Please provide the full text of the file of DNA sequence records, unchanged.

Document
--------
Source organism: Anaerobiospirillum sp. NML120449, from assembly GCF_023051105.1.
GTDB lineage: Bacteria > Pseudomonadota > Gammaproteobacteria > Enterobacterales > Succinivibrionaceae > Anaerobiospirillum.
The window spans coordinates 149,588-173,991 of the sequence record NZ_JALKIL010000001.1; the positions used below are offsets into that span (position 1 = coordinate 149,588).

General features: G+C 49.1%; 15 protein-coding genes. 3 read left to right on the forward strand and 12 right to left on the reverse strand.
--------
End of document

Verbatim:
Source organism: Anaerobiospirillum sp. NML120449, from assembly GCF_023051105.1.
GTDB lineage: Bacteria > Pseudomonadota > Gammaproteobacteria > Enterobacterales > Succinivibrionaceae > Anaerobiospirillum.
The window spans coordinates 149,588-173,991 of the sequence record NZ_JALKIL010000001.1; the positions used below are offsets into that span (position 1 = coordinate 149,588).

General features: G+C 49.1%; 15 protein-coding genes. 3 read left to right on the forward strand and 12 right to left on the reverse strand.